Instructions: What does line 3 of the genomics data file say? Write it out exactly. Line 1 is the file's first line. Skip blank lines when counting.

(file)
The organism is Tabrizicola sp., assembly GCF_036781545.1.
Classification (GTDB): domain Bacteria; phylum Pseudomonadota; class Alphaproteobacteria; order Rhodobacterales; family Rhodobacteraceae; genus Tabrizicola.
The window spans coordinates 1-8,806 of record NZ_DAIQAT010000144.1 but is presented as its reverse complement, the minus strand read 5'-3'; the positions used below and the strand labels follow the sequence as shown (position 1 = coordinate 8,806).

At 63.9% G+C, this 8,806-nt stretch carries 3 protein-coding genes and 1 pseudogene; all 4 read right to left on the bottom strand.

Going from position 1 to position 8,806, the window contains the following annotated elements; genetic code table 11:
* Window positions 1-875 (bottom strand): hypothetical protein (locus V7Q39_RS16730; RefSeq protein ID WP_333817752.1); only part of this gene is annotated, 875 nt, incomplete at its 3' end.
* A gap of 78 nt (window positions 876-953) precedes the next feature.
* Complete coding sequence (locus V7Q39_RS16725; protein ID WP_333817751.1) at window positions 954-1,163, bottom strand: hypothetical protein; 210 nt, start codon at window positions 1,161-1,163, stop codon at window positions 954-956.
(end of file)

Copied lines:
The window spans coordinates 1-8,806 of record NZ_DAIQAT010000144.1 but is presented as its reverse complement, the minus strand read 5'-3'; the positions used below and the strand labels follow the sequence as shown (position 1 = coordinate 8,806).